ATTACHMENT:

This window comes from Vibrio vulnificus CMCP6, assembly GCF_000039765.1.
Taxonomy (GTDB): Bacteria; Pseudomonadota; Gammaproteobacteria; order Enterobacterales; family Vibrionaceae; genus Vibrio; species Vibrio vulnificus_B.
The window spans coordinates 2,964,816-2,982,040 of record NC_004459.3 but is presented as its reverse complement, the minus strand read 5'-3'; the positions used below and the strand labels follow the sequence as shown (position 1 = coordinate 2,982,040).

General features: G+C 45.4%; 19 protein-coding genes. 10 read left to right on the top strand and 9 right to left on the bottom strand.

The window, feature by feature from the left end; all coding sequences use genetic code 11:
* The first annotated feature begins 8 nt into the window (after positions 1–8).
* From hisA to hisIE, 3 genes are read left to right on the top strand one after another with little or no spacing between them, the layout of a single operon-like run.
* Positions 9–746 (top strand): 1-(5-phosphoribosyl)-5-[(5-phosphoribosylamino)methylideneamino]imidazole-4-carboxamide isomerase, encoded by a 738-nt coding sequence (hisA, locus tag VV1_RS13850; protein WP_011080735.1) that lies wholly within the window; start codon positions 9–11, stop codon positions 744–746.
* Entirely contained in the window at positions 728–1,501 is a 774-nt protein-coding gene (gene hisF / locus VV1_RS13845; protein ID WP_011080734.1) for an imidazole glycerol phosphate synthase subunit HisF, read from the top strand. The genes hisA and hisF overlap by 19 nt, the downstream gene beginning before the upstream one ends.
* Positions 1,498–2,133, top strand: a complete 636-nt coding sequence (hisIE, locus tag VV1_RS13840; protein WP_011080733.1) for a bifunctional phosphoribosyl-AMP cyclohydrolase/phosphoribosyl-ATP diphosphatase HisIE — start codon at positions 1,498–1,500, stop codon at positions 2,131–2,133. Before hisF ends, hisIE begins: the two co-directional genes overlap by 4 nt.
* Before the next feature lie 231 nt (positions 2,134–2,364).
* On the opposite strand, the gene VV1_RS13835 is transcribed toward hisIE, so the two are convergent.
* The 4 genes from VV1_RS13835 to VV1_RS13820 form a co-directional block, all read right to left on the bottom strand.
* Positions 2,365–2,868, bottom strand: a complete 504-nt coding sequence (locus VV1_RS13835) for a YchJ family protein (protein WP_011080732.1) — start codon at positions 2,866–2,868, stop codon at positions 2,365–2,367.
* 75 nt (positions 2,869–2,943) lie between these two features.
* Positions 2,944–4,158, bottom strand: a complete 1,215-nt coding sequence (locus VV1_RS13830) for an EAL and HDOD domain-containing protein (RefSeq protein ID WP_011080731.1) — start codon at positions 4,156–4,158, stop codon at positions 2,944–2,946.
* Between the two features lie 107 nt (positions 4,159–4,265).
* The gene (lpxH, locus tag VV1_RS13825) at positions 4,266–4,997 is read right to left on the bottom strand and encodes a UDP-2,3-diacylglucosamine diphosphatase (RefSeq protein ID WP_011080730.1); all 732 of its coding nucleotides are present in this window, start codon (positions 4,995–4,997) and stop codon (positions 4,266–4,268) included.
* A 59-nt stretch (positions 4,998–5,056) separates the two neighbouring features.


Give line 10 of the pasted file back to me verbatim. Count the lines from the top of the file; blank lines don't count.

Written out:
* Positions 1,498–2,133, top strand: a complete 636-nt coding sequence (hisIE, locus tag VV1_RS13840; protein WP_011080733.1) for a bifunctional phosphoribosyl-AMP cyclohydrolase/phosphoribosyl-ATP diphosphatase HisIE — start codon at positions 1,498–1,500, stop codon at positions 2,131–2,133. Before hisF ends, hisIE begins: the two co-directional genes overlap by 4 nt.